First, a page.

Where to get/buy thin vinyl sheet like gloves are made of?

On 20/09/2017 19:22, Chris Green wrote:

True I never found PVC to be particularly stretchy, unlike "rubber" - but this may not be that important for your application.
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On 20/09/2017 14:21, Dave Plowman (News) wrote:

It's not clear from the OP whether "waterproof" means "rain-proof", but I don't think latex will tolerate the UV.
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Well, most people weld pvc using heat. It is available as sign makers use it, as do makers of those pouches for sending articles for the blind through the mail. Brian
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On Wednesday, 20 September 2017 12:16:05 UTC+1, Chris Green wrote:

Use the interesting results to find people to mail to ask "where do you source your pvc/vinyl sheeting"?
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snipped-for-privacy@gmail.com wrote:

:-)
However the 'interesting' results are all clothes which use the fabric backed stretch PVC material which is not what I want.
I did do quite a lot of searching before asking here, much of the problem is the 'noise' caused by kinky black PVC clothes and, rather to my surprise, by vinyl stickers for vehicles. In addition one tends to get a lot of hits for parcel wrapping film.
As I said you *can* get very stretchy PVC/Vinyl, in among the other 'not what I want' hits I came across quite a few for vinyl gloves, mostly from medical suppliers. I have actually bought some vinyl gloves (for protecting my hands from paint stripper) and they really are very stretchy.
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On 20/09/2017 12:08, Chris Green wrote:

EPDM pond liner from garden centres ?. About 1mm thick I think.
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That's one possible route, yes. You can also get PVC pond liner which is probably the closest to what I want that I've found so far.
Thanks.
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Consider 0.8mm neoprene. Thicker neoprene foam is glued together for wetsuits.
AJH
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Pond liner material is easily obtained in sheets from various suppliers, a quick gander at some suppliers does suggest though the qualities of stretchiness you are after may be difficult to find with PVC and advise use of EPDM or Butyl where liners have to stretched in a pond to line it tidily.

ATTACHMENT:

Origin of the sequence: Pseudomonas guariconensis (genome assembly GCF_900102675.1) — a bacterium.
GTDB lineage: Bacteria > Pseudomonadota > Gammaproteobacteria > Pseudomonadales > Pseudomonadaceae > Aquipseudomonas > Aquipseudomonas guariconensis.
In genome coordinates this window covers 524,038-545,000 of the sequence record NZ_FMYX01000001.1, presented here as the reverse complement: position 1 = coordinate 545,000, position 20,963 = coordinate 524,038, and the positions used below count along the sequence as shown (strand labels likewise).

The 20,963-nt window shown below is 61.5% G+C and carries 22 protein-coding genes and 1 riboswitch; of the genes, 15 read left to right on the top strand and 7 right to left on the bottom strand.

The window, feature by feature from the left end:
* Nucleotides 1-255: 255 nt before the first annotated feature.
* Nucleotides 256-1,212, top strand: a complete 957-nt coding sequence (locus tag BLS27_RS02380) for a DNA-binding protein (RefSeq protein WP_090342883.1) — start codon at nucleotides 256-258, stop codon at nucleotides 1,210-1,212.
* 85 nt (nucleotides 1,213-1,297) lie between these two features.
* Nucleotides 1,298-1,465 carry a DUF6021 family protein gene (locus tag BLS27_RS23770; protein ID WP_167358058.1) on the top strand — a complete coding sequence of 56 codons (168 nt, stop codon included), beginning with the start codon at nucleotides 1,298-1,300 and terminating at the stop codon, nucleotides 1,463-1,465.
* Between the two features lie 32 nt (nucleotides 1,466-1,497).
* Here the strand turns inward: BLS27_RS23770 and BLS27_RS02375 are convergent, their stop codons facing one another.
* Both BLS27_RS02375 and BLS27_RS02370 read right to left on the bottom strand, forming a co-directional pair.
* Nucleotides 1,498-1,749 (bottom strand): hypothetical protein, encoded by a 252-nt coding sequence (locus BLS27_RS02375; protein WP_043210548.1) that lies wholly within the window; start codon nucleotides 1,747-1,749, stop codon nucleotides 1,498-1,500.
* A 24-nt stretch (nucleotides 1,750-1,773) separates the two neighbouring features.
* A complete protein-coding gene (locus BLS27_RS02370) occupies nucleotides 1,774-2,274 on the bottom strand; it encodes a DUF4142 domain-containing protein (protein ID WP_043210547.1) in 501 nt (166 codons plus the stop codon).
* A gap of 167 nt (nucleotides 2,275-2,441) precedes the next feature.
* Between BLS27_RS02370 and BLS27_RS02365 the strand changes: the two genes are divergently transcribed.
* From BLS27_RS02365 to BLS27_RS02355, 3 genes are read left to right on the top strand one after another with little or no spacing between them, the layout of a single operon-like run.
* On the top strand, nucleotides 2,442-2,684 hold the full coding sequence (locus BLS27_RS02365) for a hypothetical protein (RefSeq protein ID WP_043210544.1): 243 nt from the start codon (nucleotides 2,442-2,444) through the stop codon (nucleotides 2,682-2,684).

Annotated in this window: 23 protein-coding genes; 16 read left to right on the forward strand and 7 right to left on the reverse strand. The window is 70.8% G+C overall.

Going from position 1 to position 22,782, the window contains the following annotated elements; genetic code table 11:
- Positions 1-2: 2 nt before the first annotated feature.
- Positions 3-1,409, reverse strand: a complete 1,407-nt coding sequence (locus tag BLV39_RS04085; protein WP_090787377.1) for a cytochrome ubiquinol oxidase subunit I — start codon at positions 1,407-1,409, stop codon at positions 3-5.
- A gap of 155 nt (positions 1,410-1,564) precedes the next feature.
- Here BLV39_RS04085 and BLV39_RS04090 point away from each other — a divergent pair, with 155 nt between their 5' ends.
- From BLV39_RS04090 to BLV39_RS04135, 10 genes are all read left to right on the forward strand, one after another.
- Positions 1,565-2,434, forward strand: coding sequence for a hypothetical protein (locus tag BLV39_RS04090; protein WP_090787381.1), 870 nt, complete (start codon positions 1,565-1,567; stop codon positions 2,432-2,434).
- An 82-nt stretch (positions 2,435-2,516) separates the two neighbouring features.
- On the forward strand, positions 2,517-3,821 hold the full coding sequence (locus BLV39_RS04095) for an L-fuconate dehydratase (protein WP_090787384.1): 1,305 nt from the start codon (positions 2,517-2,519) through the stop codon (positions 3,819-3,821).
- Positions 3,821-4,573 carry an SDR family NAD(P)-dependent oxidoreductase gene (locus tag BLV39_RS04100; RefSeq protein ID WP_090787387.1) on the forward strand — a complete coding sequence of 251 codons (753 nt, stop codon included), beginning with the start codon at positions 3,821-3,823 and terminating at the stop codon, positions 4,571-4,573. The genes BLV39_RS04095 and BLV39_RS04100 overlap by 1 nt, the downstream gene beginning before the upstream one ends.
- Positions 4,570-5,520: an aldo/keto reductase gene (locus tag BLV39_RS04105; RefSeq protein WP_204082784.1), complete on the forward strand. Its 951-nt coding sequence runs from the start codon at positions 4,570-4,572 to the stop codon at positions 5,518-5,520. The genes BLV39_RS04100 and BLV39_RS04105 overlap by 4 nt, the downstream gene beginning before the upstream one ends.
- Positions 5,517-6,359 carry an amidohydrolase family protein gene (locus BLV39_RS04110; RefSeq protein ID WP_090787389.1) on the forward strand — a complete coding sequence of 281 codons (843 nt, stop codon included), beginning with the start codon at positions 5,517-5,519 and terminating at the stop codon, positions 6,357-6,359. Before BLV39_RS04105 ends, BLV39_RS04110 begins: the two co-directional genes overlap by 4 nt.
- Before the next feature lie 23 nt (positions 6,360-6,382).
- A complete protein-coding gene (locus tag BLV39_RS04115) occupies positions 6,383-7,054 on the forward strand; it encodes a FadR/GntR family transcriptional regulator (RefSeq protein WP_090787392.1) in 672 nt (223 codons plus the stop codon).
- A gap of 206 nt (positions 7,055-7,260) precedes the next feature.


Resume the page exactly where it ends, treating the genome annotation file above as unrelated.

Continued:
Your worries about glues not withstanding these places do sell adhesives to repair such materials and the joints have to be water tight.
G.Harman
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snipped-for-privacy@yahoo.co.uk wrote:

Yes, that may be the way to go, I've never found it *easy* to stick edpm, nitrile, neoprene, etc, though. With PVC it's trivial to stick.
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Chris Green
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Chris Green wrote:

The last time someone asked, I suggested evostik contact adhesive, when I tried it using some offcuts left from when I did my roof it stuck, but not very well.
The epdm came with some tins of primer to use before glueing, which presumably 'breaks through' the low surface energy and lets the glue get a grip.
Unfortunately the primer is not the sort of stuff you can keep around, it had a short shelf life and dire warnings not to open it until you were ready to use it as it would go off to a useless gel within 24 hours.
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Exactly!

Much easier to stick PVC! .... which is where I started.
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On Wed, 20 Sep 2017 12:08:01 +0100

Cheap shower curtain?
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On Sun, 24 Sep 2017 01:11:11 +0100 (GMT+01:00) jim <k> wrote:

To a degree, obviously not like latex.
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jim <k> wrote:

Exactly the problem, it's relatively easy to find non-stretchy PVC sheet but stretcy is another matter. It *can* be made because you can get very stretchy PVC gloves but I can't find a source of simple, stretchy sheet. I guess it's because it doesn't find many (any?) uses so no one makes or sells it - pity.
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On Sunday, 24 September 2017 09:15:58 UTC+1, Chris Green wrote:

Are PVC gloves made from sheet or are they made by dipping moulds into liquid?
Owain
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snipped-for-privacy@gowanhill.com wrote:

I'd *guess* they are made by the dipping method, I don't think there are any seams. However it doesn't mean it's not possible to produce stretchy sheet, just that it might not be produced.
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On Sunday, 24 September 2017 12:47:58 UTC+1, Chris Green wrote:

I've seen them made by dipping. Whether there are any sewn sheet ones I don't know for sure, but can only think of downsides to doing them that way
NT
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